Sunday, November 05, 2006

Bloggers privacy expectations and attitudes

The number of blog writers and readers has grown enormously in the last few years. Moreover, blogs are permeating most niches of social life, addressing a range of topics from scholarly and political issues to family and children's daily lives.

Blogging has the power to affect not only the lives of bloggers themselves but also of the people, companies, and products that are "blogged." For example, accounts of bloggers hurting friends' feelings or losing their jobs because of materials published on their sites are becoming more frequent. Therefore, it is important to understand how accountability and privacy expectations function in this emergent arena.

What this study is about…?

Karen Mc Cullagh is conducting an online survey to explore the privacy attitudes and expectations of bloggers as part of her PhD research, which is sponsored by the ESRC and Office of the Information Commissioner, UK.

What kinds of questions are asked…?

If you participate you will be asked to answer questions anonymously about your blogging practices and your expectations of privacy when publishing online. The survey focuses on four areas:

1. Blog content
What kind of content do bloggers publish?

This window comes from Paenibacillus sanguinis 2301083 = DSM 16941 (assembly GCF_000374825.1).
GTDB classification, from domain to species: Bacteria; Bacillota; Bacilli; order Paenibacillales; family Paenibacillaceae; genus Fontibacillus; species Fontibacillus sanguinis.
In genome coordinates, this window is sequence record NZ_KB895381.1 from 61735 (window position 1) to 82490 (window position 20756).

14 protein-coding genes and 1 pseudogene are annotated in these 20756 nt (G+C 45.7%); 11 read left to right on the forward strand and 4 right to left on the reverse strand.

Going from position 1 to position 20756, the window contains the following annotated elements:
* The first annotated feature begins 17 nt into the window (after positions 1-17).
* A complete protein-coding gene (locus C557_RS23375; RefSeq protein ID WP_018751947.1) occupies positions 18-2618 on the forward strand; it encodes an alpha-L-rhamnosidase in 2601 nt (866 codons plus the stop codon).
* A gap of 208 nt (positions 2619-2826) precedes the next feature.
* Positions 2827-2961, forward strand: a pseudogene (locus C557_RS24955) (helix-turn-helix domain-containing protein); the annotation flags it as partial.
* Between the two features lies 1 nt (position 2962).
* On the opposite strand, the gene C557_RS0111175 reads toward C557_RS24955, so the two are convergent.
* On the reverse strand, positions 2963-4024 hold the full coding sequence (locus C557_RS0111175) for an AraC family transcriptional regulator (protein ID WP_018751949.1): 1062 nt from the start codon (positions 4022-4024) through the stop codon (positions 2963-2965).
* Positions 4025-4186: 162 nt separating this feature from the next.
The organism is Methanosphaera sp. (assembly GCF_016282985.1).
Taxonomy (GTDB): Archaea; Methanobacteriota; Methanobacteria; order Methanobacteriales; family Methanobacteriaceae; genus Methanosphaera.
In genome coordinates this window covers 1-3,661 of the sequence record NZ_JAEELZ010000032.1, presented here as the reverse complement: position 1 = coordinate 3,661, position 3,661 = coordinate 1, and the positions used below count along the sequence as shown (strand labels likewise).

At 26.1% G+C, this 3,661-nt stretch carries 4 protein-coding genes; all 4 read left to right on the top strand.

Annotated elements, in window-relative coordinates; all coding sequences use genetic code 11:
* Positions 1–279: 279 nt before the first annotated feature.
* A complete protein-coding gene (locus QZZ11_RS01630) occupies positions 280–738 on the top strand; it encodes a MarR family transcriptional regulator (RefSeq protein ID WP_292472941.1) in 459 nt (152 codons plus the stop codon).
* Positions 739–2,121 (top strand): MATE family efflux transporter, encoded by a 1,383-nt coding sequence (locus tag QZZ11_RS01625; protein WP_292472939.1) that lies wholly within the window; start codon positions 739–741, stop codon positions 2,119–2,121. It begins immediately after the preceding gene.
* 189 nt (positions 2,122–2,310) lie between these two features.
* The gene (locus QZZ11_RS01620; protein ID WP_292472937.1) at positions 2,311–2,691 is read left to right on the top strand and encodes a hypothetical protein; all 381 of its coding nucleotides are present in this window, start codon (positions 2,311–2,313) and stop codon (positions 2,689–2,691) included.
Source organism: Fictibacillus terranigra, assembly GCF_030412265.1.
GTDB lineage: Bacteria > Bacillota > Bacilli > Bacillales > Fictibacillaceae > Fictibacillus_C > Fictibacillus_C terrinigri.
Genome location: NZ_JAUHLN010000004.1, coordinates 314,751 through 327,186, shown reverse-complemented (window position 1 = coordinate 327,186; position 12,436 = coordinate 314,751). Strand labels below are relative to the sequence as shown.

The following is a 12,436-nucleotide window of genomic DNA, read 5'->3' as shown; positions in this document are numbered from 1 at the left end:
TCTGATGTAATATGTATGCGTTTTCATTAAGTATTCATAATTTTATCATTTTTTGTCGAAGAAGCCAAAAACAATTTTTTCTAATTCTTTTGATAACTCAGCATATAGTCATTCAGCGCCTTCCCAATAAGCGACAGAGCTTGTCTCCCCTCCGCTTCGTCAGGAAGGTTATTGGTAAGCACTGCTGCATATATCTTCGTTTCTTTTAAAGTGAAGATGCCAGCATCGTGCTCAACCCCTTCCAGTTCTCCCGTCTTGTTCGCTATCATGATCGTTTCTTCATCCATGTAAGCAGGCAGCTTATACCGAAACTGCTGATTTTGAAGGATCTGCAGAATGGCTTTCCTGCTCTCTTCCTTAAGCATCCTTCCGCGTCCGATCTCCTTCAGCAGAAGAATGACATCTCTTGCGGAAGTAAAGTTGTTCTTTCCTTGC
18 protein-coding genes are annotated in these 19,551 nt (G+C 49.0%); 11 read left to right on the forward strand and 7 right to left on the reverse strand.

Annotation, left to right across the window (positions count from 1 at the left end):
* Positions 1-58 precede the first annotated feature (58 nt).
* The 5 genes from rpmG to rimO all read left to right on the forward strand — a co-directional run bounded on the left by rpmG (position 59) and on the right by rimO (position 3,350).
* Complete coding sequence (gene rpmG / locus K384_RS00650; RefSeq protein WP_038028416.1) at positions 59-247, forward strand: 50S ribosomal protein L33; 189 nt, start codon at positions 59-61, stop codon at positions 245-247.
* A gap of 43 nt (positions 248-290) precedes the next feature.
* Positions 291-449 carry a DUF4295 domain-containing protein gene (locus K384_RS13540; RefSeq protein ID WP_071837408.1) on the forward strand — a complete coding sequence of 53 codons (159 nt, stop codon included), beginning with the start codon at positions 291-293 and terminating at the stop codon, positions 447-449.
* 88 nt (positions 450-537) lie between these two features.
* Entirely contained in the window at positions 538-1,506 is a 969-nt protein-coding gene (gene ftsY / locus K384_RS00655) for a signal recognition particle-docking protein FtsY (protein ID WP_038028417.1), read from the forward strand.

Do bloggers seek permission to post photo’s of others or information about other’s lives.

2. Privacy and Identity management
Do bloggers identify themselves on their blogs?
Do bloggers identify others on their blogs?
Is identification dependent on content? (i.e., do bloggers refrain from revealing people's identities when writing about sensitive matters?)

3. Audience and control features
Do authors limit who has access to their blog posts?
Do bloggers know their readers are?

4. Privacy attitudes and expectations – legal implications

What information do people consider to be private?

What types of information do people consider to be sensitive?

Are some types of information too personal/private to publish on a blog?

Are authors getting in trouble—legally or personally—because of materials published on their blogs?

What will happen your answers...?

All answers will be stored and analysed on a confidential basis.

The responses will be used to inform academic and policy discussions on blogging practices and attitudes towards privacy.

Link to the survey:

Please take part in the survey:

Finally, could you please encourage other bloggers to participate in the study.

It takes less than 5 minutes to complete the survey!

Further information:

For further information on my research please visit or, email:

By their very nature, blogs raise a number of privacy issues. On the one hand, they are persistent and cumulative. At the same time, they are easy to produce and disseminate, resulting in large amounts of sometimes personal information being broadcast across the Internet

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